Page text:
motivational

 

Polish Your Performance-Diamond®

By MaryGrace Allenchey, PMP

At this time, in this economic climate, perhaps more than ever, it is necessary to make your capabilities as well as those of your organization SHINE…so you must polish your PERFORMANCE DIAMOND®.

To enhance your performance, you must possess the knowledge required to optimally perform the tasks of your profession. Organizations must also provide associates with knowledge of enterprise specific products and services as well as the required life-cycle functions associated with successful delivery of those products and services. Learn More »

Overcoming in an Overwhelming World

By Rick Forbus, Ph.D.

How can a person overcome the stresses, pressures, discouragement and anxiety of times such as we live in?

To overcome means to:
o Conquer
o Defeat
o Beat
o Trounce
o Triumph over
o Prevail over
o Surmount
o Rise above

To overwhelm means to:
o Overpower
o Overcome
o Engulf
o Devastate
o Beat
o Crush

When you look at the two sets of word meanings it is much like the clash of titans. I suppose a one-sentence synopsis would read: To overcome the overwhelming forces of this world we must conquer and defeat that which tries to crush us.

I certainly do not think that every day we wage war in some aggressive behavioral style against all and everything we encounter. But, I do believe we should be prepared for the various challenges, whether emotional, financial, relational or even physical.

Things like the economic downfall are not as personalized as an individual who berates you at work. However, the stress and pressure of a poor economy can certainly feel like a real “flesh and blood” adversary at times. Actually, the background noise of economic and financial insecurity causes a level of anxiety that certainly can be distracting, draining and disempowering at times. Learn More »

Unfolding Your Best Authentic Self

By David Ryback, Ph.D.

Do you ever wonder what you really have to offer the workplace?  What knowledge, talents, skills you have that could benefit others?  If only such knowledge, talents and skills were recognized by others!  Well, how about you, recognizing your own gifts in yourself?  You see, others will recognize whatever is placed before them in an inviting proposition.  It’s not the others that fail to recognize what you have to offer, it’s … you guessed it … yourself!  Awareness starts at home, with the best measure of what special contribution you make essentially because of your unique person. Authenticity is the capacity to be open to changes and to roll with the punches to bring out your best resources to fit the challenge at hand.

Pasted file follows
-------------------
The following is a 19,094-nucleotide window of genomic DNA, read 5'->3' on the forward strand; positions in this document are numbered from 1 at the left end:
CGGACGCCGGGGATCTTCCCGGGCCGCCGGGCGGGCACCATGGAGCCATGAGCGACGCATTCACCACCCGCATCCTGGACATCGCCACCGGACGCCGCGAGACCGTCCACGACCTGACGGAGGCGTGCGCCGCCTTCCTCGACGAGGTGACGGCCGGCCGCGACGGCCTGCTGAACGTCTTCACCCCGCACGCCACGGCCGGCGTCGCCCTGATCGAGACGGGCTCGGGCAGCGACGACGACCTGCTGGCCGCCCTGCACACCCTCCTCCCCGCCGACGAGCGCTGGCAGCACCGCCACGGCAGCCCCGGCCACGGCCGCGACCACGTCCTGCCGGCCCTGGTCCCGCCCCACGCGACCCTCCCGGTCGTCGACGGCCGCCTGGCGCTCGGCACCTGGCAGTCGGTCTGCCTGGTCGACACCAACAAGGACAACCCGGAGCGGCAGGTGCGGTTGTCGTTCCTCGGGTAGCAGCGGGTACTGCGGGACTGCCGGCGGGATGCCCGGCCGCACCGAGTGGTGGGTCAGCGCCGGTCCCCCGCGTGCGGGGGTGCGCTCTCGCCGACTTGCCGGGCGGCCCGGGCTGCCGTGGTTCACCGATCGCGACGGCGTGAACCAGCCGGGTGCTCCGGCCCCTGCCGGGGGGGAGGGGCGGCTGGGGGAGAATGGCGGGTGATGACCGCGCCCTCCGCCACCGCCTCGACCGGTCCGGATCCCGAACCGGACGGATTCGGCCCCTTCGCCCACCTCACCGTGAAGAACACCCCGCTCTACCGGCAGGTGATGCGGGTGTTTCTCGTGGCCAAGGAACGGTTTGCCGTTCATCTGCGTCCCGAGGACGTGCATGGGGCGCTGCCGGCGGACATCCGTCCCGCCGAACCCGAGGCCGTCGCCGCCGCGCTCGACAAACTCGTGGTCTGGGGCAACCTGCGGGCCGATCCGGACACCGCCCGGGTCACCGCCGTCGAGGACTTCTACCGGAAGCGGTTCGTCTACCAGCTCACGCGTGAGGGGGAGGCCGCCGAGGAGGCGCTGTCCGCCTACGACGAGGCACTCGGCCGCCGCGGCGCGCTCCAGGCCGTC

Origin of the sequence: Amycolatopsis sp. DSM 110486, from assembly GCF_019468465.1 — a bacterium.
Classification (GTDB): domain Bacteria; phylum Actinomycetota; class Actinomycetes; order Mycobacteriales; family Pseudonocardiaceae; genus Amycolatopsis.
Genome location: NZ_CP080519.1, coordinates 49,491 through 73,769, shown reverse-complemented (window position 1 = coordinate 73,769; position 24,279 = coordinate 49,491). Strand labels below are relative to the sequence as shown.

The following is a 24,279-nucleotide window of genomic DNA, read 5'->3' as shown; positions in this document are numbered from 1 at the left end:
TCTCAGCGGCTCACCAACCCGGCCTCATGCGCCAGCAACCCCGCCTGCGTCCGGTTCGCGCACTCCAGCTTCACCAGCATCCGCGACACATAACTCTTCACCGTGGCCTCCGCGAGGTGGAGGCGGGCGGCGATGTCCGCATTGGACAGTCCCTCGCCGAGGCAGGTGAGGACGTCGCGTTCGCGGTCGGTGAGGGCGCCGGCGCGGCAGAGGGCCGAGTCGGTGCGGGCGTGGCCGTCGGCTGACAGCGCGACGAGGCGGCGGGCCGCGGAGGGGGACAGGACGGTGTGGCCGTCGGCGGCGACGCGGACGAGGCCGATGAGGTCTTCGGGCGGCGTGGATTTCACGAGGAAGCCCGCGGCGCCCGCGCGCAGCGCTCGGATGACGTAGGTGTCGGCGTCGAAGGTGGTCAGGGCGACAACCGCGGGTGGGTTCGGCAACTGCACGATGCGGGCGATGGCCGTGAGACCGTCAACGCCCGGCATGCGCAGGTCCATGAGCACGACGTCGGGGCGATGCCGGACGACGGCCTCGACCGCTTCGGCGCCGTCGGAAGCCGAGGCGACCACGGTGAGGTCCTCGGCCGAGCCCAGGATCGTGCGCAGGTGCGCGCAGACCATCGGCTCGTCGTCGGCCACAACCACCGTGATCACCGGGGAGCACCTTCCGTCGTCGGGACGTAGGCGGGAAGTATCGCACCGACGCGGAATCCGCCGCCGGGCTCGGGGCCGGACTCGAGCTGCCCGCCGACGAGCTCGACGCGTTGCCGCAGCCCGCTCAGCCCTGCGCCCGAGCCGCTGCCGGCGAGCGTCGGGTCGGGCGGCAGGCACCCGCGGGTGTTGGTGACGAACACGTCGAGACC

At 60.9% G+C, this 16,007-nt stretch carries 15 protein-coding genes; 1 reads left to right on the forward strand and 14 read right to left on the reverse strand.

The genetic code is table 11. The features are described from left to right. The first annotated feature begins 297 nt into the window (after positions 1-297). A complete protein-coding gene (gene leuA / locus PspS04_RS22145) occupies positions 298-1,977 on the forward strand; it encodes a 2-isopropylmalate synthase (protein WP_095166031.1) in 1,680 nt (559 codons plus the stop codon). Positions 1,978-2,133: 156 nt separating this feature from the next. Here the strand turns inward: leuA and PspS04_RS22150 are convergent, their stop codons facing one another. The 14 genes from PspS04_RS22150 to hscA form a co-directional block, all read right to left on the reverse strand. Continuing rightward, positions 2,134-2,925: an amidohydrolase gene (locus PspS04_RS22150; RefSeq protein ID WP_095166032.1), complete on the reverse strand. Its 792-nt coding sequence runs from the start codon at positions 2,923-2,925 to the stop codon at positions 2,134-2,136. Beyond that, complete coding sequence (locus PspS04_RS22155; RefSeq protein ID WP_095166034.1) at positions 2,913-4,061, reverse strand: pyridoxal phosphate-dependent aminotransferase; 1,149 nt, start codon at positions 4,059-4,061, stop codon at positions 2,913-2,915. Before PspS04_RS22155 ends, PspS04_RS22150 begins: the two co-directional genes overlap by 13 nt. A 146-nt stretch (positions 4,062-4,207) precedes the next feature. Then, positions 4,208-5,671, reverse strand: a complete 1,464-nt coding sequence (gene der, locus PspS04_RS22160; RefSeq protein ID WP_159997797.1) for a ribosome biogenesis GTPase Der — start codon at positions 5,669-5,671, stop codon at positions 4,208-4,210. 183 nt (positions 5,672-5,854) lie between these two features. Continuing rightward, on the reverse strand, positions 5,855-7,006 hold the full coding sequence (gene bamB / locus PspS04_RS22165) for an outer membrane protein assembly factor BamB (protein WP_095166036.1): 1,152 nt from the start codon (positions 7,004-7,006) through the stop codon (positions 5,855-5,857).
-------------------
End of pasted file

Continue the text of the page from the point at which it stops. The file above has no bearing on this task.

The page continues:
“How do I use who I am on earth for a purpose that’s bigger than myself?” asked Oprah Winfrey in a Newsweek article on leadership for the 21st century. Learn More »

Leaders and Forgiveness in the Workplace

By Rick Forbus, Ph.D.

Before I go any farther with this article I want to make it clear that I know this is an unusual topic for general business leaders. Forgiveness is never easy whether in organizational life, family life or just generally in relationships. It is, however, a relevant topic when it comes to leadership. To forgive someone is a powerful and complex action. It can mean to absolve or clear another of their wrongdoing towards you or others. It may include the next step of freeing that person or persons from the repercussions of their incorrect actions. When we make an emotional decision to exonerate another or to be exonerated by another for our actions, something deeply emotional transpires.

Leadership has never and will never take place in a vacuum. To be a leader one has to involve others. It is the “involving of others” that brings about the relational challenges. Most leaders, from my experience as a coach, consider walking into another’s office and asking for their forgiveness a glaring weakness. Leaders also often find it awkward to respond when someone forgives them for a wrongdoing. Even though it is difficult to talk about forgiving someone in the corporate setting, what may appear to be a weakness, could be a definable strength as a leader.

Forgive and forget. Easier said than done, right? Well, now studies are showing forgiveness is not only good religion but good medicine as well. According to the latest medical and psychological research, forgiving is good for our souls-and our bodies. People who forgive: (1) benefit from better immune functioning and lower blood pressure (2) have better mental health than people who do not forgive (3) feel better physically (4) have lower amounts of anger and fewer symptoms of anxiety and depression, and (4) maintain more satisfying and long-lasting relationships. “When we allow ourselves to feel like victims or sit around dreaming up how to retaliate against people who have hurt us, these thought patterns take a toll on our minds and bodies,’ says Michael McCullough, director of research for the National Institute for Healthcare Research and a co-author of To Forgive is Human: How to Put Your Past in the Past (IVP, 1997). Learn More »

 
 
 
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